Monday, July 31, 2006

Looking Back: On Hitting Streaks, On Jimmy Rollins, On Chase Utley

Michael Carlucci's Column, "Yankee Diary," will appear here in its regular slot in two weeks. Today, in its place, we take a look back at one of our first columns at Baseball For Thought - columnist Alan Eliot's look at Jimmy Rollins' attempt to break one of baseball's most hallowed records- originally dated Feb 21, 2006. The column was written with Rollins in limbo over the offseason at 36 straight games with a hit. A month and a half later, his streak would end two games into the nascent season, at 38 games.

By the way, after all of the to-do about Rollins changing his approach at the plate last year for the better- Rollins this year: AVG .264 (career .272), OBP .326 (career .327), SLG .433 (career .416)

This is made particularly relevant now with another Philly, Chase Utley, making headlines with an attempt of his own on DiMaggio's record. As of print time, his streak stood at 31 games. Whether Utley breaks Rollins' four-month old Phillies team record of 38 games, the NL record of 44 games (accomplished by Pete Rose in 1978 who, coincidentally, became a Philly the next season), or even seriously challenges the record, this newest development in The City of Brotherly Love should keep the Phillies Phans with something positive on which to focus. After all, they are now recently without their beloved Bobby Abreu, and are looking at what should be (barring a miracle) not-so-meaningful games in September:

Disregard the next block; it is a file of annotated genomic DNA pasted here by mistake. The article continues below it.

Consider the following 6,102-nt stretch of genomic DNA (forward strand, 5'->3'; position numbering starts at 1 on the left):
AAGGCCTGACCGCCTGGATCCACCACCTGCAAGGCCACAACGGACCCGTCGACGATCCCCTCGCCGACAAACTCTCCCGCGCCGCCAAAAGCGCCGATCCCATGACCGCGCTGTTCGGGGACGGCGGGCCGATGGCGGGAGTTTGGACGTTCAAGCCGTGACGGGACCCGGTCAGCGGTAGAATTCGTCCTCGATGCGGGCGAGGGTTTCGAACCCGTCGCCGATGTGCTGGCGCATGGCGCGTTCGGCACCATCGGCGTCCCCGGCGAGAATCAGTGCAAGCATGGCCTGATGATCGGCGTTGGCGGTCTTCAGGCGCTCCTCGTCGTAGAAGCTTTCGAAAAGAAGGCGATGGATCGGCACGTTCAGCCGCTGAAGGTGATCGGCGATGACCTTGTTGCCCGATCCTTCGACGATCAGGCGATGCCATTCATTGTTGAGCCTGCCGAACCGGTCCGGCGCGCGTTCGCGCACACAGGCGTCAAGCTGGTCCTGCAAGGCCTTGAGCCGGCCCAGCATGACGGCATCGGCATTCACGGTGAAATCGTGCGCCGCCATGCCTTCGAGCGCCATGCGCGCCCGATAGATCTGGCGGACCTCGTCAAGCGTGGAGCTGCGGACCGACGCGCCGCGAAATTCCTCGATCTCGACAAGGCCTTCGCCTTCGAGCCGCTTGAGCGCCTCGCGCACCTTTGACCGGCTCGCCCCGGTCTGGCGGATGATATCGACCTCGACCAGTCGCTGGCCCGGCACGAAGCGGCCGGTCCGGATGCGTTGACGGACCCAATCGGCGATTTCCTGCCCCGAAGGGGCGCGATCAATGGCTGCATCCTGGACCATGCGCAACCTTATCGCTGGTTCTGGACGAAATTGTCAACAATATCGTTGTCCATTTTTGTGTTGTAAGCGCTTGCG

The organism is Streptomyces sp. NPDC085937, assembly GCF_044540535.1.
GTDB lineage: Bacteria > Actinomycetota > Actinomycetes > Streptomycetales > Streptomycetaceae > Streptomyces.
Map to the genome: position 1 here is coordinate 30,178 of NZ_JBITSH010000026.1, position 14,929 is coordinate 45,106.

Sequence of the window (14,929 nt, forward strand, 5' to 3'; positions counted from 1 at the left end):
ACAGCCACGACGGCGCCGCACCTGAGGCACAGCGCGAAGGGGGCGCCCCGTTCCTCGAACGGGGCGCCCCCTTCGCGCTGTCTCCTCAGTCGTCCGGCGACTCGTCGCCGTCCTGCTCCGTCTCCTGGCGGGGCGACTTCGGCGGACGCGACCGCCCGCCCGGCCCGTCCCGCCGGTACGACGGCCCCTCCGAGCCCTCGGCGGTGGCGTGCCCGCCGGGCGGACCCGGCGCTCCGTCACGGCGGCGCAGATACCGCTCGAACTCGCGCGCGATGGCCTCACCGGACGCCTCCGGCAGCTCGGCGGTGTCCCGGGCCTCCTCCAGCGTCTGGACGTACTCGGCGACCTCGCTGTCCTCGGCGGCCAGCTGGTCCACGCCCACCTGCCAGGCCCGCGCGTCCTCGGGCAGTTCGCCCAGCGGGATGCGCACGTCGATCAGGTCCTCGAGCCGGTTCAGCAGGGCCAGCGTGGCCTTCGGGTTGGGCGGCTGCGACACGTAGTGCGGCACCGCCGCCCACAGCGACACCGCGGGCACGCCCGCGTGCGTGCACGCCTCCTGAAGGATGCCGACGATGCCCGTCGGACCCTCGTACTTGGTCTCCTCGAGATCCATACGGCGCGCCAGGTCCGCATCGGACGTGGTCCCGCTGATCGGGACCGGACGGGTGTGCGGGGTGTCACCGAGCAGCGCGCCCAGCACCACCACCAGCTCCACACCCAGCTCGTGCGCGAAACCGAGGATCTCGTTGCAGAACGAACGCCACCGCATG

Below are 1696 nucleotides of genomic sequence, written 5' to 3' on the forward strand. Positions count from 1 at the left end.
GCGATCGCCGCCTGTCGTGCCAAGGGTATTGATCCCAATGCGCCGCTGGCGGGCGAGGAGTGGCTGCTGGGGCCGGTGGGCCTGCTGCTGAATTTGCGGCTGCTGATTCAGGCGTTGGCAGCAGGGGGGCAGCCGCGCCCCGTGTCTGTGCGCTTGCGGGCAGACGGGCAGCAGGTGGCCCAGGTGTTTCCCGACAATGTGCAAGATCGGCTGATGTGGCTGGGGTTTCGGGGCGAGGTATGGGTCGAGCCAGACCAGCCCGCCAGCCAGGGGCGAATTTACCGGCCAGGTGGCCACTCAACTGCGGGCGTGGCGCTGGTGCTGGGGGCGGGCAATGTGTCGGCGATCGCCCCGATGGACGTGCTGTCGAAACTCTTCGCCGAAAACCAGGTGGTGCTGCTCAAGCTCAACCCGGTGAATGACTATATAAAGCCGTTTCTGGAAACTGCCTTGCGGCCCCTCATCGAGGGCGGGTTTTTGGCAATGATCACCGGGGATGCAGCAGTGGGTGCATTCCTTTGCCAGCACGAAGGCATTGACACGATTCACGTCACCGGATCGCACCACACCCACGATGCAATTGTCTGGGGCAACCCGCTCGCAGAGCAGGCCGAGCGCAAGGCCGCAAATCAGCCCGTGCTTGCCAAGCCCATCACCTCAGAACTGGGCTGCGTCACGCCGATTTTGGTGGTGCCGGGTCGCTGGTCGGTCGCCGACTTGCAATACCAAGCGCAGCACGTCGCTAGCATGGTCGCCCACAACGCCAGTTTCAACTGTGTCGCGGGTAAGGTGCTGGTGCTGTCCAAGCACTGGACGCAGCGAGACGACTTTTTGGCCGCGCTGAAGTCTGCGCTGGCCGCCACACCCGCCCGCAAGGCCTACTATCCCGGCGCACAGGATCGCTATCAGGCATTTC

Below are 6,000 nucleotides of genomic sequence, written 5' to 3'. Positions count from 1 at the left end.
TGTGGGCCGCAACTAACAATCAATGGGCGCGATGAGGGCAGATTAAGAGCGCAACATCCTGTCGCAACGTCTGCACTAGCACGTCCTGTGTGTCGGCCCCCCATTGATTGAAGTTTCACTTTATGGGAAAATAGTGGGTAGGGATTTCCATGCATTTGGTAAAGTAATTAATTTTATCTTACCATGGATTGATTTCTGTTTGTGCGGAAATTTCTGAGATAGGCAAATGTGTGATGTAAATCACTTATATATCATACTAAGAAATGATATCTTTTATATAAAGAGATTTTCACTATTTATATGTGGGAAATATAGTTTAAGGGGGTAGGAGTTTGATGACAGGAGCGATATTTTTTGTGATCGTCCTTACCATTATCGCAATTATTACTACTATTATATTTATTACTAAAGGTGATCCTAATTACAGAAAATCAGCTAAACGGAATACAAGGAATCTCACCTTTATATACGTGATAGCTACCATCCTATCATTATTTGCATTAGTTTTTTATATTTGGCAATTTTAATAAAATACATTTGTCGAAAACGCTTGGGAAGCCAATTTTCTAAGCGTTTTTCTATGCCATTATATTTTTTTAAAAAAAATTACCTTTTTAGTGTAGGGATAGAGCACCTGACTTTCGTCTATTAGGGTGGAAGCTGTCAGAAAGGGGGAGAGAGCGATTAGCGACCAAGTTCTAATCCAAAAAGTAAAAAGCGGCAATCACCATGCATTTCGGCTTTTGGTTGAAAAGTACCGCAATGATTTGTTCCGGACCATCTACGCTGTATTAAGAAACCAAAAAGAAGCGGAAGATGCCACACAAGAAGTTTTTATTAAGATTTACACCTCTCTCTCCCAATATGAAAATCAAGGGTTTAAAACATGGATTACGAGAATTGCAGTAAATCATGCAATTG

In an article on, Phillies shortstop Jimmy Rollins gives himself considerable props:

"Every spring since my rookie year, I told him (younger brother Antwon) I'm going to break [Joe] DiMaggio's record," said Rollins. "It's such a symbol of consistency. Up until now, that was impossible."

Later in the article, Rollins offers us a glimpse at his future exalted status in the annals of baseball history:

"I have no doubt that I'll be regarded as one of the best shortstops," he said. "In which way, offense or defense, I don't know. Hopefully, it's all the way around. Those are my plans. If I don't feel that way, I shouldn't be playing this game."
Recognition as the holder of the game's longest hitting streak in history might help his Hall of Fame chances. "Shoot, I'll get to Hall of Fame for reasons other than that," he said, laughing. "But that'll definitely help."

Big words for a guy whose previous longest hitting streak was 12 games. And from a lead-off man who for his career has a .273 BA (.267 league average) and a .328 OBP (.338 league average). And whose previous All-Star nods are as much of a testament to the lack of SS talent in the NL as they are to his own abilities.

Your hit king, future hall-of famer "run like Dimaggio, hit like Jimmy" Rollins!


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"I've had a pretty good success facing Stan (Musial) by throwing him my best pitch and backing up third base."
- Carl Erskine